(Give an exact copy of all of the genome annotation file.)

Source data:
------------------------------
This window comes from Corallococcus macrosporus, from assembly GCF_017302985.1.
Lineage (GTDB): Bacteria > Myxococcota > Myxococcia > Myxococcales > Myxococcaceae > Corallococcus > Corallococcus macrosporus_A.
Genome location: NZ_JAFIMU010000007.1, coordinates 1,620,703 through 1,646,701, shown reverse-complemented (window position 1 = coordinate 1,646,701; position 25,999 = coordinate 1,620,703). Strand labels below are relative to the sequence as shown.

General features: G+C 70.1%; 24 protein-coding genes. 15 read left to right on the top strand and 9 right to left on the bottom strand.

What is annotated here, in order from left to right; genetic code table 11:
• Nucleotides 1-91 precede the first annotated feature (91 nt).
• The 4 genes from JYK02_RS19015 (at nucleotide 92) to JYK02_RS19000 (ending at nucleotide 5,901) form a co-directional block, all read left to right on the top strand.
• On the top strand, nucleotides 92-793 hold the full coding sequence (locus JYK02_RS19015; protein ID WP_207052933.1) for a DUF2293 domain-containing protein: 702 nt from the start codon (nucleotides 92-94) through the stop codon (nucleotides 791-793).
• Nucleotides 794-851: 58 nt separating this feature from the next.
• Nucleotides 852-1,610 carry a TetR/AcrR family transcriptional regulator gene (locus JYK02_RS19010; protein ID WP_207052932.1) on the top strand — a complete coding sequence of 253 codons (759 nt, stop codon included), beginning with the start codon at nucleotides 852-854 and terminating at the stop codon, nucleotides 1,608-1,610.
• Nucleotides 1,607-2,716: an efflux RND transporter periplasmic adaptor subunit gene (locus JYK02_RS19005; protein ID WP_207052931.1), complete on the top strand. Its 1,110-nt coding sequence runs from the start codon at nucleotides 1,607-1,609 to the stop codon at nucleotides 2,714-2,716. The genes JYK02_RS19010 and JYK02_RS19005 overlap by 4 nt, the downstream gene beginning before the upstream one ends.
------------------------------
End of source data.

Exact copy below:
This window comes from Corallococcus macrosporus, from assembly GCF_017302985.1.
Lineage (GTDB): Bacteria > Myxococcota > Myxococcia > Myxococcales > Myxococcaceae > Corallococcus > Corallococcus macrosporus_A.
Genome location: NZ_JAFIMU010000007.1, coordinates 1,620,703 through 1,646,701, shown reverse-complemented (window position 1 = coordinate 1,646,701; position 25,999 = coordinate 1,620,703). Strand labels below are relative to the sequence as shown.

General features: G+C 70.1%; 24 protein-coding genes. 15 read left to right on the top strand and 9 right to left on the bottom strand.

What is annotated here, in order from left to right; genetic code table 11:
• Nucleotides 1-91 precede the first annotated feature (91 nt).
• The 4 genes from JYK02_RS19015 (at nucleotide 92) to JYK02_RS19000 (ending at nucleotide 5,901) form a co-directional block, all read left to right on the top strand.
• On the top strand, nucleotides 92-793 hold the full coding sequence (locus JYK02_RS19015; protein ID WP_207052933.1) for a DUF2293 domain-containing protein: 702 nt from the start codon (nucleotides 92-94) through the stop codon (nucleotides 791-793).
• Nucleotides 794-851: 58 nt separating this feature from the next.
• Nucleotides 852-1,610 carry a TetR/AcrR family transcriptional regulator gene (locus JYK02_RS19010; protein ID WP_207052932.1) on the top strand — a complete coding sequence of 253 codons (759 nt, stop codon included), beginning with the start codon at nucleotides 852-854 and terminating at the stop codon, nucleotides 1,608-1,610.
• Nucleotides 1,607-2,716: an efflux RND transporter periplasmic adaptor subunit gene (locus JYK02_RS19005; protein ID WP_207052931.1), complete on the top strand. Its 1,110-nt coding sequence runs from the start codon at nucleotides 1,607-1,609 to the stop codon at nucleotides 2,714-2,716. The genes JYK02_RS19010 and JYK02_RS19005 overlap by 4 nt, the downstream gene beginning before the upstream one ends.